We’ve been really happy with this summer. We are getting warm days, cool nights, and enough rain to keep all the gardens happy. Yesterday I spent the afternoon hunting cows though — not happy! When you take a four wheeler through 80 acres of woods, swamps, and over logs, roots, and stumps, searching for a dozen or so cows in the rain, it’s not fun. Finally after several hours, I wondered if they’d gotten out along the creek where the horse pasture fence isn’t the best. Sure enough, I found a low wire and plenty of cow tracks on the creek side of the fence. Now where would I go if I was a cow? The pasture below the goat pasture! I switched tactics and went to that pasture and met fourteen cows coming up the hill. Luckily, David had come home from work and grabbed a pail of grain. While he ran for the pasture to the north of the one they were in, I herded the stragglers in with the four wheeler. You can bet when they were in I jumped off and walked to check that fence. They’re still in, happily munching on waist-high grass and clover. This is an instance where homesteading is not much fun!

Happy cows out on the lush pasture they ended up in yesterday

While I was playing cowboy, Will and Alisha were drilling holes and putting cedar fence posts in the cow pasture where Will is building a winter corral in which to feed the stock round bales. He wants to be able to hold them in an acre or so in the spring, so the pasture grass has a chance to grow strong before turning the critters out on it.

Today I planted more cauliflower, purple cauliflower, broccoli, and some kale. I’ve got the washing machine running and if it quits raining, I may hang some out — or not — there are black clouds coming in from the west!

Will and Alisha have mulched the sweet corn and beans in the berry patch so that’s done. Slowly, we’re getting everything we can mulched so we don’t have to worry about weeds all summer. (After all, who likes to weed?)

Mulched Seneca Sunrise sweet corn in the berry patch

We’re having chicken noodle soup tonight, along with strawberry shortcake. Last night, I baked a chicken and we have plenty of meat left so I thought we’d have soup since everyone loves it. I make my strawberry shortcake using a sweetened biscuit for the “cake.” We like that best. Add plenty of whipped cream or vanilla ice cream on top and Ta Da, you’re stuffed! — Jackie


  1. Boy, it’d be nice if we could even out everyone’s weather! I’d like 70’s…not high 80’s. We’ve had some cool nights too; enough to start the wood stove! But thank God, mostly it’s a great growing year for us so far. Once your asparagus gets older it should do great. Zelda has some good tips. I, too, spend extra and get those hefty 2 yr old roots. We got ours from Nourse Farms and they were fantastic and have produced super well for years. Remember our farm’s motto: Mo’ Poo Poo. Translated: More rotted manure. Makes everything grow better, including asparagus.

  2. Howard
    If you will Google cold tolerant short season asparagus you’ll get a lot of pages with variety names and ideas for growing it including how to pick a spot where the plants will thrive. You want to start with the largest 2 year old roots you can find. Spend the money for quality because those plants will be with you for decades. Don’t skimp and buy 1 year old or small plants. Then after your ground freezes put down about 2-3 inches of compost with about 6-8 inches of hay on top of that. After the weather settles down in spring you can remove the hay. Don’t take the hay off too early because the asparagus shoots will freeze and then you’ll have to wait for the plants to grow more. Remember that asparagus is a heavy feeder and uses a lot of water while it is growing. I don’t usually fertilize in spring but you can if you want to.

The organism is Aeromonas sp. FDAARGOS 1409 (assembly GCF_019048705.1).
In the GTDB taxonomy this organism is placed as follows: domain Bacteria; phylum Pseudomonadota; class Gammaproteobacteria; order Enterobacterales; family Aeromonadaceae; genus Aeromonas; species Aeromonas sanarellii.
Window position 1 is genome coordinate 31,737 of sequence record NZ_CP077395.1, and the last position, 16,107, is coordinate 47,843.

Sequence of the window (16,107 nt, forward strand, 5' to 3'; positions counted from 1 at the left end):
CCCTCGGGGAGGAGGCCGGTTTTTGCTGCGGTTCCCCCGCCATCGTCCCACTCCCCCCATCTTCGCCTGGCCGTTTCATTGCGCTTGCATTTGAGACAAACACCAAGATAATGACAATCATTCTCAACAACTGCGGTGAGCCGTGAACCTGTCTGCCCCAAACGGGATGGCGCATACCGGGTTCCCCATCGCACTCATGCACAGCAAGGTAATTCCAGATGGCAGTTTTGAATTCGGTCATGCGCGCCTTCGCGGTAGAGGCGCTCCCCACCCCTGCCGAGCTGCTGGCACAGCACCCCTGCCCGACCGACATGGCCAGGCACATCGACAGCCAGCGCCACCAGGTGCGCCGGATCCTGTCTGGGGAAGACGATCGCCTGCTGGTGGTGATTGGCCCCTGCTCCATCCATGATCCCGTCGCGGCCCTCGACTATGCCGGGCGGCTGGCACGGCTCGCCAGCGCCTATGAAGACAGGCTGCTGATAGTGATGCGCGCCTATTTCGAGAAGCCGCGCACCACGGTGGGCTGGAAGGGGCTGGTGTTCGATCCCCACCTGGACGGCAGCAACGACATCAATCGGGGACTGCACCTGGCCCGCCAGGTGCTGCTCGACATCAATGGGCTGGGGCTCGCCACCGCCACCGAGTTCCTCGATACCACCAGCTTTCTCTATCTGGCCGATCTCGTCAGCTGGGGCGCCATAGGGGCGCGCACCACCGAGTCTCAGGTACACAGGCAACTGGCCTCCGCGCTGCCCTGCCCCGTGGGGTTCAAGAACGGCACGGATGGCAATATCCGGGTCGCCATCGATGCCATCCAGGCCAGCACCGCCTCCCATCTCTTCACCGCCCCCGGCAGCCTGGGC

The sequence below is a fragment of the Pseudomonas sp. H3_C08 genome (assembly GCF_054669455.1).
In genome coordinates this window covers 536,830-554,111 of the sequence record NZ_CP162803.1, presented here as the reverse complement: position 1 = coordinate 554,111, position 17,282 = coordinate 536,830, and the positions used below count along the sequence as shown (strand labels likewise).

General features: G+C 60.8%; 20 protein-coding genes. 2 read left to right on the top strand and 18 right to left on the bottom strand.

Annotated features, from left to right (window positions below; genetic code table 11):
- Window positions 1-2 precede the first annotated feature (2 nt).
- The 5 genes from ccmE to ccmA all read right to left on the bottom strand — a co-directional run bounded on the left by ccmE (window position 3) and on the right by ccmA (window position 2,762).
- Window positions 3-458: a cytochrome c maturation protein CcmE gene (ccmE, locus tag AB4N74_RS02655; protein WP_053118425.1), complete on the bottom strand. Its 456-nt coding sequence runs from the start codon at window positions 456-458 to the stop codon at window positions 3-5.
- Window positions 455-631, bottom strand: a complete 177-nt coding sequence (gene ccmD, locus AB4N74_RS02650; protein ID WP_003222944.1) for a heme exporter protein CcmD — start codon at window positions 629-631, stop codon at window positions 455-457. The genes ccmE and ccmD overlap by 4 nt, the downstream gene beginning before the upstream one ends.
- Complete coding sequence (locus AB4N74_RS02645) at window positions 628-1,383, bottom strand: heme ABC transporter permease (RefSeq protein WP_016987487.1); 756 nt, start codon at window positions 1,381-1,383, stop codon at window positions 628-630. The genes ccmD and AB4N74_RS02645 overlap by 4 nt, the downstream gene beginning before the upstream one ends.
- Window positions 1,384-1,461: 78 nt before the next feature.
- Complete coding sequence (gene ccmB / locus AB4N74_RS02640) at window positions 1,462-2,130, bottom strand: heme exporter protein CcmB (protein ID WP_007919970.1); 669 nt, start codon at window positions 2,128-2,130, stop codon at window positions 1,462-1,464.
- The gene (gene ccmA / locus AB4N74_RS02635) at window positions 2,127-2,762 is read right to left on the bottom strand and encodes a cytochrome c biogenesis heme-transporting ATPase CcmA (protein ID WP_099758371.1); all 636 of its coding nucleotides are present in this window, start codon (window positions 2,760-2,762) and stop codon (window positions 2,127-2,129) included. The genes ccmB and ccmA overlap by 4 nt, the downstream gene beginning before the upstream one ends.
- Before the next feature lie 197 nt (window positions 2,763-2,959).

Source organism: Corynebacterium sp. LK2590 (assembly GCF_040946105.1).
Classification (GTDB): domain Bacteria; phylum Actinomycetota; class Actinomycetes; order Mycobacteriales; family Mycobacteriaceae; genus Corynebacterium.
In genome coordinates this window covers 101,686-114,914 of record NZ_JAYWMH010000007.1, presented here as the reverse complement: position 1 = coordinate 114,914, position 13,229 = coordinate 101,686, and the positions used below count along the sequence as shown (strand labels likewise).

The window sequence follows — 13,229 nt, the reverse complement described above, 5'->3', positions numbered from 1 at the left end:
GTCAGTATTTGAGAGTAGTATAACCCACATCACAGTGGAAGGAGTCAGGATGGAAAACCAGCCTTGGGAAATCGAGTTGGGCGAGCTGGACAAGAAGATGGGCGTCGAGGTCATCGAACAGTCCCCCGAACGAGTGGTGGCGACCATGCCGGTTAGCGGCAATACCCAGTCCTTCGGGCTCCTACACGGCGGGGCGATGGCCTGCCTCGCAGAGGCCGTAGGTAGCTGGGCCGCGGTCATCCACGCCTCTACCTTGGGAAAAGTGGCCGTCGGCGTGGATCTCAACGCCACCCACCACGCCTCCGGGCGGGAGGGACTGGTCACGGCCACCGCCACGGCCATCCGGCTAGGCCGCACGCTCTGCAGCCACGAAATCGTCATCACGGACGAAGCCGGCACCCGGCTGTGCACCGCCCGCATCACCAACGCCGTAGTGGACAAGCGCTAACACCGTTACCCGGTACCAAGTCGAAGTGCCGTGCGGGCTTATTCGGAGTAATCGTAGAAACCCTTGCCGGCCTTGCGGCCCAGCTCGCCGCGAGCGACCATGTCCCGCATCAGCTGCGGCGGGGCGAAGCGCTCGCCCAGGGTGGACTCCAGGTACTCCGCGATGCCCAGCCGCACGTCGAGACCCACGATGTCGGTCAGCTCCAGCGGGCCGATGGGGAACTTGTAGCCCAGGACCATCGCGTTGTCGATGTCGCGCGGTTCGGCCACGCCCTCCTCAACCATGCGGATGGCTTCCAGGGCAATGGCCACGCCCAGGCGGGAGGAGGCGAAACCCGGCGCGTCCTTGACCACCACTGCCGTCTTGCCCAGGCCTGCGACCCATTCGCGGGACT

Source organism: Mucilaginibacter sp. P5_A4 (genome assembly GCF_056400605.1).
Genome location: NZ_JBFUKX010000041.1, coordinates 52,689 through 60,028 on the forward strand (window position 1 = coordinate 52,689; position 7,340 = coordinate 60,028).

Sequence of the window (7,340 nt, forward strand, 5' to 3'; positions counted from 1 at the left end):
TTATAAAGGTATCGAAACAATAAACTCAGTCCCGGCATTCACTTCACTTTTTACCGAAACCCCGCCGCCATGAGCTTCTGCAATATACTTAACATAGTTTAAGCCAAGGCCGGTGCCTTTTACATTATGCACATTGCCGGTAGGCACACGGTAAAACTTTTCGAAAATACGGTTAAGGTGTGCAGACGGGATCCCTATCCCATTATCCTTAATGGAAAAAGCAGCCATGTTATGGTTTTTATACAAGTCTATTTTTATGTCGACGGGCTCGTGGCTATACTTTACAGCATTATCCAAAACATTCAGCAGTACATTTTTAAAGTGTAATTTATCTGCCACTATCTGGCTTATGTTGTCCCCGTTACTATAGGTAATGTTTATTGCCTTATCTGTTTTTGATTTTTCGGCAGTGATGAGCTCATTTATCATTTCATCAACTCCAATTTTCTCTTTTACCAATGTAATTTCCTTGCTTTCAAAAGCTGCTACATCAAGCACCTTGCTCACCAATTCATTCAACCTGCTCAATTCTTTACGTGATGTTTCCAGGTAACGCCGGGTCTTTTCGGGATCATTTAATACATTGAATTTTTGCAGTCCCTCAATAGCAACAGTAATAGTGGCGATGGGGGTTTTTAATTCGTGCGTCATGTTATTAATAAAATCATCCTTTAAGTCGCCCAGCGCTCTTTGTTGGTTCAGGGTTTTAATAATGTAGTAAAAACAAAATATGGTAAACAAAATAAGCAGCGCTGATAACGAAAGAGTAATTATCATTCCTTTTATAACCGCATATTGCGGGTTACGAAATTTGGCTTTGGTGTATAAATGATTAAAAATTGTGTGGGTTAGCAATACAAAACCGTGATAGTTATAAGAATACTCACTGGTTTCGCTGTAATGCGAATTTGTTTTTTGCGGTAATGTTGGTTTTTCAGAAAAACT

3. It’s cloudy, cool and spotty rain here on Vancouver Island. Great for the watering but not so great for vacationing families. My garden is doing well with enough sun and rain mix over the last weeks. I even had to start a little fire in the wood stove this morning. Last year by now we were in the upper 80 sF and then drought for the rest of the summer into September. Weather is always interesting!
    Your garden looks great Jackie!

    • Thanks! We think so. But we’ve been having some big thunder storms and are praying daily (and nightly) for NO HAIL.

  4. Yes, we will take that cool,also.! Tonight only getting down to 80 and up to 100 or more here in Iowa! We are eating lettuce,tomatoes,squash and peas from garden,oh joy!

    • Yum! Our peas are just starting to bloom and the lettuce is four inches tall. I’ve gotta wait awhile. But it’s coming…..

  5. I also wish we had your weather. We’ve had drought and very hot temps. My husband and I agree that this is the worst gardening and pasture year ever! Anyways, I’m glad that you all are blessed by good weather because we will look forward to new seed from you all next year and a new planting season.

    • Gee I’m sorry you’re in drought. Been there; done that! I can remember watching the sky all the time for a rain cloud. Maybe a rain cloud???? Last year was our worst gardening year ever; rain and rain and hot and cold and hot and cold. Whew, we were glad when we got a harvest at all. Looks like lots of seed for 2019.

  6. I wish we had your weather. 35 last night mostly highs in upper fifties and low sixties. We still have some potato varities that haven’t emerged yet! Every one I’ve talked who gardens agrees this is the coldest spring in memory. Been there and done that chasing cows. Any suggestions for getting a row of asparagus in the hoop house expanding so we might get a little harvest next year. About 80% made it through their first winter?

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